Previous research has demonstrated that insect glands are responsible for producing a host of secretions that allow bees to sting.
New research from Carnegie scientists focuses on secretions from glands in the reproductive tract that help sperm survive and guide the sperm on the trip to fertilize an egg. The gene that controls the development of these glands in fruit flies provides important information about gland development in all insects, as well as potential clues to similar human reproductive glands. Their work is published this month in Current Biology
When a female fruit fly receives sperm from a male fruit fly, lubricating secretions in her reproductive tract activate the sperm, store it and guide it to fertilization. Without the aid of these secretions, sperm would not make it to the eggs. Carnegie's Allan Spradling and Jianjun Sun demonstrated that the gene in charge of regulating the development of fruit fly secretion glands is called Hr39. It encodes a steroid receptor protein.
Mutant fruit flies that lack this gene have no such glands formed in the reproductive tract and are infertile. However, their formation could be partially restored with the expression of a mouse gene that encodes an analogous steroid receptor in mammals called Lrh-1. Mutant mice that lack this gene are also infertile.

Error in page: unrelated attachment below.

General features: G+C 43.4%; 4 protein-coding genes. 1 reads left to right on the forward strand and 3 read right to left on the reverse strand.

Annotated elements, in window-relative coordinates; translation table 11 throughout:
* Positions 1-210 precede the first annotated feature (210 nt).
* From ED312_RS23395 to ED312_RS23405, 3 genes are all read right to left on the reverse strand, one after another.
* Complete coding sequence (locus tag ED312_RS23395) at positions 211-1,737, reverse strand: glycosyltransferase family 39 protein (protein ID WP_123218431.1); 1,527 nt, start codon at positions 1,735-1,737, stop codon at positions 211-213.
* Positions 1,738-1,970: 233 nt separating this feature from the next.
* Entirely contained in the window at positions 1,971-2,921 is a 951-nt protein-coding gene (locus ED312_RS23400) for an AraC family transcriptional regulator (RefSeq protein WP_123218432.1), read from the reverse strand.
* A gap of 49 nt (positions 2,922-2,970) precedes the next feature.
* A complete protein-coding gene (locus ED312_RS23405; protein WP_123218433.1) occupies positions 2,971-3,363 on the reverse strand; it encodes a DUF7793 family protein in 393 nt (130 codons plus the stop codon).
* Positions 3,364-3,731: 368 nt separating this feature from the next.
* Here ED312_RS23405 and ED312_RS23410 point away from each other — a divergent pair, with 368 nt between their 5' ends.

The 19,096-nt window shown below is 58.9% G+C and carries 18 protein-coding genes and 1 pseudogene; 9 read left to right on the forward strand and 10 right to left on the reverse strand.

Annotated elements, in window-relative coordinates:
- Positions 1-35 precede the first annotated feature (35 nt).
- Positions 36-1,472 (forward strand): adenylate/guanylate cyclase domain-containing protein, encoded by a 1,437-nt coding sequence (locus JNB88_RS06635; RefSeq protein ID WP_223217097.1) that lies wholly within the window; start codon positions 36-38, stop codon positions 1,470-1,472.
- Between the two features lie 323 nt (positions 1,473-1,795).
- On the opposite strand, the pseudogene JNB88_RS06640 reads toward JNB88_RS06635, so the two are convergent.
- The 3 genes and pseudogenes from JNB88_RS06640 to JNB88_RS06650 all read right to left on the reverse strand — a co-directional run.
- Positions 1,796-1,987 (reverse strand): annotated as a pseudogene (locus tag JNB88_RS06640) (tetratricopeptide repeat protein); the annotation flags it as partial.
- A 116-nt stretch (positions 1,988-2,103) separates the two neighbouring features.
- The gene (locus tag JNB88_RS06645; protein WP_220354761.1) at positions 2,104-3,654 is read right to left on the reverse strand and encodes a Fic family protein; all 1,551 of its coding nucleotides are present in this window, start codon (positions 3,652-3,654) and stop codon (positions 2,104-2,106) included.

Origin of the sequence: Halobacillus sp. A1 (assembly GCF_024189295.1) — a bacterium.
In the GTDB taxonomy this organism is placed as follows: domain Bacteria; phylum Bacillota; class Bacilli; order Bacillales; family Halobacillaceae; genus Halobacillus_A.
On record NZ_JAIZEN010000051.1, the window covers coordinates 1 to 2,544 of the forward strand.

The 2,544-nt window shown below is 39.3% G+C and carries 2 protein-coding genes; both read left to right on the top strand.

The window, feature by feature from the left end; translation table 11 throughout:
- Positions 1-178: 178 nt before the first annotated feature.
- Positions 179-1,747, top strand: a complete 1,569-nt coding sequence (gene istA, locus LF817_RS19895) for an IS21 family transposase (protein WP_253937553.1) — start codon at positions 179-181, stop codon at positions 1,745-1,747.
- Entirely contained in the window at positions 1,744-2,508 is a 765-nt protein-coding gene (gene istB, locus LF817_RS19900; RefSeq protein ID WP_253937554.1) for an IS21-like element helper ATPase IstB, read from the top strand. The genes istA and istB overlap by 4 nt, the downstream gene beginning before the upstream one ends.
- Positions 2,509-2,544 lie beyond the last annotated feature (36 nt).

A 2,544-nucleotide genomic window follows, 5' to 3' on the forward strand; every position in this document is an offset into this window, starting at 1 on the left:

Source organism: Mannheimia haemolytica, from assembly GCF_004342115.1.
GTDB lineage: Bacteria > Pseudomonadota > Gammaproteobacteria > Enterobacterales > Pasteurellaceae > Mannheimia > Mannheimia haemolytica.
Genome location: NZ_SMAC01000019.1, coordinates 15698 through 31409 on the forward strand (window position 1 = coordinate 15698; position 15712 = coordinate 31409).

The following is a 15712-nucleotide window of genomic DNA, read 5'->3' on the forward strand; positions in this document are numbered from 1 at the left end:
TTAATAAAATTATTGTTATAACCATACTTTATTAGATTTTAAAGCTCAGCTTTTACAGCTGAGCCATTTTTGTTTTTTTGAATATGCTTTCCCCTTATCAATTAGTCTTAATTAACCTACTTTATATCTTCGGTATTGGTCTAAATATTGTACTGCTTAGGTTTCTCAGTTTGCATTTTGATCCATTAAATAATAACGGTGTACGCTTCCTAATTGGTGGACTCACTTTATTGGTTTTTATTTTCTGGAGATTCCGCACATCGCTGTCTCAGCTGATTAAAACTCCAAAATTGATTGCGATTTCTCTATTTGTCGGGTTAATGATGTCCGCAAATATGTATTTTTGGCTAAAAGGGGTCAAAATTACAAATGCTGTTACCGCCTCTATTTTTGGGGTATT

The work demonstrates that even though it has been millions of years since there was a common ancestor that links fruit flies to mice—and, more generally, insects to mammals—these similar genes are still in charge of at least some of the same functions.
Secretions from reproductive glands in mammals are thought to assist sperm in undergoing similar changes to facilitate fertilization. But studying this process has proved difficult. Knowing that the functions of Hr39 in fruit flies and Lrh-1 in mammals are similar in this regard will facilitate research.
"The fruit fly work in our paper provides a method for studying the cellular physiology governing this reproductive secretion process more quickly, cheaply and effectively than we had previously thought possible," Spradling said.